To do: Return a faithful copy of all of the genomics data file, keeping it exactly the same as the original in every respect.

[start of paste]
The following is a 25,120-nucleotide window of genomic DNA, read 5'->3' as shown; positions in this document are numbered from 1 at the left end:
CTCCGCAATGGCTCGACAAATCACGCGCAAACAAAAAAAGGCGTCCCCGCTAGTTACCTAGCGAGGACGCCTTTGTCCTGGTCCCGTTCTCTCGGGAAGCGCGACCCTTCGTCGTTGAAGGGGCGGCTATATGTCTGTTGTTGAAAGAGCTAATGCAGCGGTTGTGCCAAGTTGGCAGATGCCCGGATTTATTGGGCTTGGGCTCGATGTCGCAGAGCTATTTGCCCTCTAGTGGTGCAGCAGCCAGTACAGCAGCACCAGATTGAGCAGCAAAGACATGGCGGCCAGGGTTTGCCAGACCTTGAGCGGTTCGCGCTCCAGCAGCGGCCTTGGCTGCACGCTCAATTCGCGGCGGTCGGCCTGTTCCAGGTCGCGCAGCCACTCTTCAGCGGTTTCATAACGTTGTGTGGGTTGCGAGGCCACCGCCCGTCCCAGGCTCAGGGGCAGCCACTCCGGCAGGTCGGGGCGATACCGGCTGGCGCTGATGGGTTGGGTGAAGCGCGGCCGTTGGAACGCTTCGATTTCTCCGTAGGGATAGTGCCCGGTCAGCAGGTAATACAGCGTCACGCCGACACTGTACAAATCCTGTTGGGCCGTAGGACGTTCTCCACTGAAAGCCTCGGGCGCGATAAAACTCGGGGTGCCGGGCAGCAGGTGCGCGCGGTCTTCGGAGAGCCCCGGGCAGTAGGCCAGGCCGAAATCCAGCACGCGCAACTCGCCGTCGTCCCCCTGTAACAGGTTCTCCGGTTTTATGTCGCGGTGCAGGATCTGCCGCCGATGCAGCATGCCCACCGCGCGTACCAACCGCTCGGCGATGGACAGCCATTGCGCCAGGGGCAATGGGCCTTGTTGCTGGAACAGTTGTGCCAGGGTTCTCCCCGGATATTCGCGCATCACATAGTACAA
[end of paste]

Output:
The following is a 25,120-nucleotide window of genomic DNA, read 5'->3' as shown; positions in this document are numbered from 1 at the left end:
CTCCGCAATGGCTCGACAAATCACGCGCAAACAAAAAAAGGCGTCCCCGCTAGTTACCTAGCGAGGACGCCTTTGTCCTGGTCCCGTTCTCTCGGGAAGCGCGACCCTTCGTCGTTGAAGGGGCGGCTATATGTCTGTTGTTGAAAGAGCTAATGCAGCGGTTGTGCCAAGTTGGCAGATGCCCGGATTTATTGGGCTTGGGCTCGATGTCGCAGAGCTATTTGCCCTCTAGTGGTGCAGCAGCCAGTACAGCAGCACCAGATTGAGCAGCAAAGACATGGCGGCCAGGGTTTGCCAGACCTTGAGCGGTTCGCGCTCCAGCAGCGGCCTTGGCTGCACGCTCAATTCGCGGCGGTCGGCCTGTTCCAGGTCGCGCAGCCACTCTTCAGCGGTTTCATAACGTTGTGTGGGTTGCGAGGCCACCGCCCGTCCCAGGCTCAGGGGCAGCCACTCCGGCAGGTCGGGGCGATACCGGCTGGCGCTGATGGGTTGGGTGAAGCGCGGCCGTTGGAACGCTTCGATTTCTCCGTAGGGATAGTGCCCGGTCAGCAGGTAATACAGCGTCACGCCGACACTGTACAAATCCTGTTGGGCCGTAGGACGTTCTCCACTGAAAGCCTCGGGCGCGATAAAACTCGGGGTGCCGGGCAGCAGGTGCGCGCGGTCTTCGGAGAGCCCCGGGCAGTAGGCCAGGCCGAAATCCAGCACGCGCAACTCGCCGTCGTCCCCCTGTAACAGGTTCTCCGGTTTTATGTCGCGGTGCAGGATCTGCCGCCGATGCAGCATGCCCACCGCGCGTACCAACCGCTCGGCGATGGACAGCCATTGCGCCAGGGGCAATGGGCCTTGTTGCTGGAACAGTTGTGCCAGGGTTCTCCCCGGATATTCGCGCATCACATAGTACAA